The all-day manhunt Friday brought the Boston area to a near standstill and put people on edge across the metropolitan area.
 
The break came around nightfall when a homeowner in Watertown saw blood on his boat, pulled back the tarp and saw a bloody Dzhokhar Tsarnaev hiding inside, police said. After an exchange of gunfire, Tsarnaev was seized and taken away in an ambulance.
 
"They finally caught the jerk," said nurse Cindy Boyle of Watertown. "It was scary. It was tense."
 
The bloody endgame came four days after the bombing and just a day after the FBI released surveillance-camera images of two young men in baseball caps suspected of planting the pressure-cooker explosives on Monday at the Boston Marathon finish line.
 
Queries cascaded in after authorities released the photos -- the FBI website was overwhelmed with 300,000 hits per minute --but what role those played in the overnight clash was unclear. State police spokesman Dave Procopio said police realized they were dealing with the bombing suspects based on what the two men told a carjacking victim during their night of crime.
 
During the long night of violence leading up to the capture, the Tsarnaev brothers carjacked a man in a Mercedes-Benz and released him unharmed, killed a Massachusetts Institute of Technology police officer, severely wounded another lawman and took part in a furious gun battle and car chase in which they hurled explosives at police from a large homemade arsenal, authorities said.
 
Police said three other people were taken into custody for questioning at an off-campus housing complex at the University of Massachusetts Dartmouth where Dzhokhar Tsarnaev may have lived.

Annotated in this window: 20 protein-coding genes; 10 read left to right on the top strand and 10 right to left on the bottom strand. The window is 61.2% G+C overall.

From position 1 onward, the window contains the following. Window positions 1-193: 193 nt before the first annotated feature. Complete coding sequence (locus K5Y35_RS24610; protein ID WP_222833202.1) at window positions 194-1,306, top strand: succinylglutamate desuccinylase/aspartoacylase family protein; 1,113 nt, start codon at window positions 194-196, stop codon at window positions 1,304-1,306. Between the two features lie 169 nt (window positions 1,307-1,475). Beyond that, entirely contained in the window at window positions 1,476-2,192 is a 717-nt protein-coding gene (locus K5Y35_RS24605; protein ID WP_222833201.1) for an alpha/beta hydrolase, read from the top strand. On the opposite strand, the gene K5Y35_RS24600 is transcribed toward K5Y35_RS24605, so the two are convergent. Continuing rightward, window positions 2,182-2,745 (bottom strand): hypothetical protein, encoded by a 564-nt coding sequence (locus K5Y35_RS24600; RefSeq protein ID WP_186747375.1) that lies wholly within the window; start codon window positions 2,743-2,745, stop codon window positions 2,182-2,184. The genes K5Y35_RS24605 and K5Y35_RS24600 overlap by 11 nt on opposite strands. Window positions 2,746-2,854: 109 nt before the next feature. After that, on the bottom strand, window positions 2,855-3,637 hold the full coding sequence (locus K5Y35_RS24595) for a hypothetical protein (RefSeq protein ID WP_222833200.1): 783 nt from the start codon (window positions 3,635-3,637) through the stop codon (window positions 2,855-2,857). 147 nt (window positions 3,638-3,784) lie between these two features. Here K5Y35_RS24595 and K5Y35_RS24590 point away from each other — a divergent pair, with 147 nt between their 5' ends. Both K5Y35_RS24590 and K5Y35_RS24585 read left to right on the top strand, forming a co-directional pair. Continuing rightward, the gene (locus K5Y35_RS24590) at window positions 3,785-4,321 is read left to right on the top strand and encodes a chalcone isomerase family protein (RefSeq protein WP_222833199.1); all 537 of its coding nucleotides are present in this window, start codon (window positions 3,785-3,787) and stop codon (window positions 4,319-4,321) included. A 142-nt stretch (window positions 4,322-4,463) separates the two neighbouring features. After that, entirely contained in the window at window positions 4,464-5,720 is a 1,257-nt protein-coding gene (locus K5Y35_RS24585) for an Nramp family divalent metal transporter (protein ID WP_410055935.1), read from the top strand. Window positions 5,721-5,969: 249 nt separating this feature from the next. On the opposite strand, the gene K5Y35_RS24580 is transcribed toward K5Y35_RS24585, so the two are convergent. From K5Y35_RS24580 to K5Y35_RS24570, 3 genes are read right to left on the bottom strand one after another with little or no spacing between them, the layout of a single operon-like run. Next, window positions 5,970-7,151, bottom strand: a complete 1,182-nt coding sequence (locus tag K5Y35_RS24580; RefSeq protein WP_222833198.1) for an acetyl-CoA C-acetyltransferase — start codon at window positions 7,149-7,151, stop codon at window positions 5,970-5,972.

Chechnya, where the Tsarnaev family has roots, has been the scene of two wars between Russian forces and separatists since 1994. That spawned an Islamic insurgency that has carried out deadly bombings in Russia and the region, although not in the West.
 
The Russian FSB intelligence security service told the FBI in early 2011 about information that Tamerlan Tsarnaev was a follower of radical Islam, two law enforcement officials said Saturday.
 
According to an FBI news release issued Friday night, a foreign government said that based on its information, Tsarnaev was a strong believer and that he had changed drastically since 2010 as he prepared to leave the U.S. for travel to a region in that country to join unspecified underground groups.
 
The FBI did not name the foreign government, but the two law enforcement officials identified the FSB as the provider of the information to one of the FBI's field offices and also to FBI headquarters in Washington. The two officials spoke on condition of anonymity because they were not authorized to speak on the record about the matter.
 
The FBI said that in response, it interviewed Tamerlan Tsarnaev and relatives, and did not find any domestic or foreign terrorism activity.
 
Albrecht Ammon, a downstairs-apartment neighbor of Tamerlan Tsarnaev in Cambridge, said in an interview that the older brother had strong political views about the United States. Ammon quoted Tsarnaev as saying that the U.S. uses the Bible as "an excuse for invading other countries."
 
Tamerlan Tsarnaev had studied accounting as a part-time student at Bunker Hill Community College in Boston for three semesters from 2006 to 2008, the school said. He was married with a young daughter.
 
Dzhokhar Tsarnaev was a student at the University of Massachusetts Dartmouth. Students said he was on campus this week after the Boston Marathon bombing.
 
Shortly before Dzhokhar Tsarnaev's capture, the White House said Obama had spoken by phone with Russian President Vladimir Putin about the investigation.
 
The White House said in a statement that Obama "praised the close cooperation that the United States has received from Russia on counter-terrorism, including in the wake of the Boston attack."